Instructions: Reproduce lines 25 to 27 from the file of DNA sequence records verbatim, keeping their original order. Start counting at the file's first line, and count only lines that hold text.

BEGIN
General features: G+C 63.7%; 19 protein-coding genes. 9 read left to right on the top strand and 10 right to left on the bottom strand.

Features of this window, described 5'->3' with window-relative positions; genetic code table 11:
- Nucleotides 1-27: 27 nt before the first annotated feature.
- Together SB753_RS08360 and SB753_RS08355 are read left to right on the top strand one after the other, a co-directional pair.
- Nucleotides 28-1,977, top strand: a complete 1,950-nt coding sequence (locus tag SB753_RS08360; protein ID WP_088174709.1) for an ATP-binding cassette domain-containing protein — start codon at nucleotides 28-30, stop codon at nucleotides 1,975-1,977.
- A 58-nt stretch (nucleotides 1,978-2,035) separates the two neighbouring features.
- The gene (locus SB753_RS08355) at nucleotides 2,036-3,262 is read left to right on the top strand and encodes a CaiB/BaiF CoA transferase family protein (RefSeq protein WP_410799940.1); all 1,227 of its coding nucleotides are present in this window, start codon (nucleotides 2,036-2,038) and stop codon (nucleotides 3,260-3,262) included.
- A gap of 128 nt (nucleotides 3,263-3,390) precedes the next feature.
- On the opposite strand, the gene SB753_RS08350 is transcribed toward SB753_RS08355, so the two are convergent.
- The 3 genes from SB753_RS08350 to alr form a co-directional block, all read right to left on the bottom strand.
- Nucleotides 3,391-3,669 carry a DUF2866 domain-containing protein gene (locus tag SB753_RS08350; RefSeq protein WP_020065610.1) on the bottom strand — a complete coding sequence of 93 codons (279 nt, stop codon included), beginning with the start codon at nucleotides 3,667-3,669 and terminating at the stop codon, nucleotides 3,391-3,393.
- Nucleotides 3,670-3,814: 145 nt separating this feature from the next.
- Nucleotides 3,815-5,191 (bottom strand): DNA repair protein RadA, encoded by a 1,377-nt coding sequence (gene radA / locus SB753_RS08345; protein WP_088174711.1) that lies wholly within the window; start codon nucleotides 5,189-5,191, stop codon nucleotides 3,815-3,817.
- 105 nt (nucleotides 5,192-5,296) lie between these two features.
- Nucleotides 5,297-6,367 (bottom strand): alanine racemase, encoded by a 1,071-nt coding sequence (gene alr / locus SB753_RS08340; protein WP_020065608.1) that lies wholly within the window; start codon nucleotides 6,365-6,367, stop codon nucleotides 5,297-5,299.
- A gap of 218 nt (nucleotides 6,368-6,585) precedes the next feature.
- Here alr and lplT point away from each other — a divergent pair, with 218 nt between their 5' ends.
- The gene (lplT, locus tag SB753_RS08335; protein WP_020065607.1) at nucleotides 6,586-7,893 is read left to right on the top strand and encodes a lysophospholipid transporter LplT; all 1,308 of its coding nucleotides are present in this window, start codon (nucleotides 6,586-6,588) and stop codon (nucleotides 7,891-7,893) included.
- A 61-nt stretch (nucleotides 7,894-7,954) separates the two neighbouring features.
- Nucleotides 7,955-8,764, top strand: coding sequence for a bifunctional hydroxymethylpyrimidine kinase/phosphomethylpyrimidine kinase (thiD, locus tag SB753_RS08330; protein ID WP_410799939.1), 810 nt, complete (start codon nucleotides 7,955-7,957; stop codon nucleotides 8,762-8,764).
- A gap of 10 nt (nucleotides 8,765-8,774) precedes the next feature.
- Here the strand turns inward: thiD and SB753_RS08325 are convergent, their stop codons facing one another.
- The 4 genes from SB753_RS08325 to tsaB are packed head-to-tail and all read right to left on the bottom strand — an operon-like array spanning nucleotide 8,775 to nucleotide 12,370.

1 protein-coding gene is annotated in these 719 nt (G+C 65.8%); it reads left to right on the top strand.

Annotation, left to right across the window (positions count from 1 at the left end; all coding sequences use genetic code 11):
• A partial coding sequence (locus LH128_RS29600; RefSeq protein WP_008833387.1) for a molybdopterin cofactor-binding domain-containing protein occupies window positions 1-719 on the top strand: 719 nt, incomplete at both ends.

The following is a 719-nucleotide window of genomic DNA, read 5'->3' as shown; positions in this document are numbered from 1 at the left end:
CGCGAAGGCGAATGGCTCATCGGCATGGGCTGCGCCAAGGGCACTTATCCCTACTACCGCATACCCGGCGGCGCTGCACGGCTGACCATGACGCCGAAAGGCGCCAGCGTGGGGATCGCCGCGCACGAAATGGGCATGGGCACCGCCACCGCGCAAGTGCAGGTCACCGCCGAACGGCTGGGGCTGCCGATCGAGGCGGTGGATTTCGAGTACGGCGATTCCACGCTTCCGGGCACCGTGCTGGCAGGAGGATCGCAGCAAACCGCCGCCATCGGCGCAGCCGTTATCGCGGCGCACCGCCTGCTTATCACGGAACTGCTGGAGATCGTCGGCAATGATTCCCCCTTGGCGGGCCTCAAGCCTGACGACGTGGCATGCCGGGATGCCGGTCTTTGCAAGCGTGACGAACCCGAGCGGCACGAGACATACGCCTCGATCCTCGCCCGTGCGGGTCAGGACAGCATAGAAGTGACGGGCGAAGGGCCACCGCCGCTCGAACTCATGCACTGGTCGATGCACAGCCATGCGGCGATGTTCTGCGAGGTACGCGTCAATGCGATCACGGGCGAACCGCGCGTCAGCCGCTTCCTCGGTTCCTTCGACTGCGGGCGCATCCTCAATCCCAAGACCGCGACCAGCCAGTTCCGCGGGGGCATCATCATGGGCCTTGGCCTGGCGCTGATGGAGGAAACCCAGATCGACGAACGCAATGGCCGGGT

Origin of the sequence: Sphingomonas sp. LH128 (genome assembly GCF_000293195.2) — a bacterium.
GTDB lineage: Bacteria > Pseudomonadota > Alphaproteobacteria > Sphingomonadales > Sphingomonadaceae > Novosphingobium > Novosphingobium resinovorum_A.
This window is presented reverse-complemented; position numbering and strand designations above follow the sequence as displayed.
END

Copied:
Annotation, left to right across the window (positions count from 1 at the left end; all coding sequences use genetic code 11):
• A partial coding sequence (locus LH128_RS29600; RefSeq protein WP_008833387.1) for a molybdopterin cofactor-binding domain-containing protein occupies window positions 1-719 on the top strand: 719 nt, incomplete at both ends.

The following is a 719-nucleotide window of genomic DNA, read 5'->3' as shown; positions in this document are numbered from 1 at the left end: